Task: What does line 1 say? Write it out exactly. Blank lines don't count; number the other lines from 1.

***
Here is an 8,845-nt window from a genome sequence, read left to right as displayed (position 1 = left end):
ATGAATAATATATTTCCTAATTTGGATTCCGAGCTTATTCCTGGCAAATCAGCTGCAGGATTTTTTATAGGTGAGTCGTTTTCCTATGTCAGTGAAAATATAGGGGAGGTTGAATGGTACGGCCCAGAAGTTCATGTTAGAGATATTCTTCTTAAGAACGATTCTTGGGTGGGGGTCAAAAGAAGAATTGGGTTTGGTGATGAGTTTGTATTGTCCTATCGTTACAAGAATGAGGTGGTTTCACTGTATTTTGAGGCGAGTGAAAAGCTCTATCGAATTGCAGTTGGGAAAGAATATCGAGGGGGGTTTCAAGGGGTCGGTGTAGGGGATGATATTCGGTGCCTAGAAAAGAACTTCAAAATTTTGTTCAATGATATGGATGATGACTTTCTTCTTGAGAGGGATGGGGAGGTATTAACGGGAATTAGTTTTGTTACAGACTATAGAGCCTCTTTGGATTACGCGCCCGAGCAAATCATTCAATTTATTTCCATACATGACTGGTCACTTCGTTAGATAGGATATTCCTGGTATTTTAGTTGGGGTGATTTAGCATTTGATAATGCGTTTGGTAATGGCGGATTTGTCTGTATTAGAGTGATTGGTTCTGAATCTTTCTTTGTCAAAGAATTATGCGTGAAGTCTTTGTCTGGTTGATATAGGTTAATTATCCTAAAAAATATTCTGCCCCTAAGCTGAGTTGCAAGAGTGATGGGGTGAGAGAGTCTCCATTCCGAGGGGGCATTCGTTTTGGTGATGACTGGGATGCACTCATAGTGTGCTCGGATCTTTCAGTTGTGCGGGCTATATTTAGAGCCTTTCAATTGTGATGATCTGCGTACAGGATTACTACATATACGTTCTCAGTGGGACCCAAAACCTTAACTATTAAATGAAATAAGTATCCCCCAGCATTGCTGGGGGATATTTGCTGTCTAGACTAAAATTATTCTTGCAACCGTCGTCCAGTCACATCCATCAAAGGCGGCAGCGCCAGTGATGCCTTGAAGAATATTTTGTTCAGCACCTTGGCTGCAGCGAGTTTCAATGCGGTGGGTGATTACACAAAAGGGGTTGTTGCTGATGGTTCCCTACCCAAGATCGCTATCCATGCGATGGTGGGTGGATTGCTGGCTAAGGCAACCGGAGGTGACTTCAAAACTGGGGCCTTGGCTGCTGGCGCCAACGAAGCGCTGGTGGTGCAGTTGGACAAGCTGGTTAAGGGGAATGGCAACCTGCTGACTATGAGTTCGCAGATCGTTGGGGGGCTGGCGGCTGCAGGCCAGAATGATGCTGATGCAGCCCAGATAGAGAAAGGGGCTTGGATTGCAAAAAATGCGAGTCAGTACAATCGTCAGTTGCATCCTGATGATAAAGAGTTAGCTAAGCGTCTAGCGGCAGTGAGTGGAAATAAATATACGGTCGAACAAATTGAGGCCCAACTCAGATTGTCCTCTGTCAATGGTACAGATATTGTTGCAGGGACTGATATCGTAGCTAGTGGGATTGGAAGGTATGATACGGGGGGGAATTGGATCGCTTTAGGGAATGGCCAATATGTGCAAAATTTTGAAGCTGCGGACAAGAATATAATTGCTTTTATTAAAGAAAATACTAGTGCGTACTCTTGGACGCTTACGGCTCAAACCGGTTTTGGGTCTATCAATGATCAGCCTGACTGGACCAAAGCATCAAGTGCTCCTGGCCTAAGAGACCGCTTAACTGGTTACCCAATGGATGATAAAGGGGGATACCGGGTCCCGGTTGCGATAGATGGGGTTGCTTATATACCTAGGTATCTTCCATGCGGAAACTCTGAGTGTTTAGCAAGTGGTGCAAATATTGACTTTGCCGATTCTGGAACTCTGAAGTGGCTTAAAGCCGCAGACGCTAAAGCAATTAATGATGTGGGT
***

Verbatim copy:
Here is an 8,845-nt window from a genome sequence, read left to right as displayed (position 1 = left end):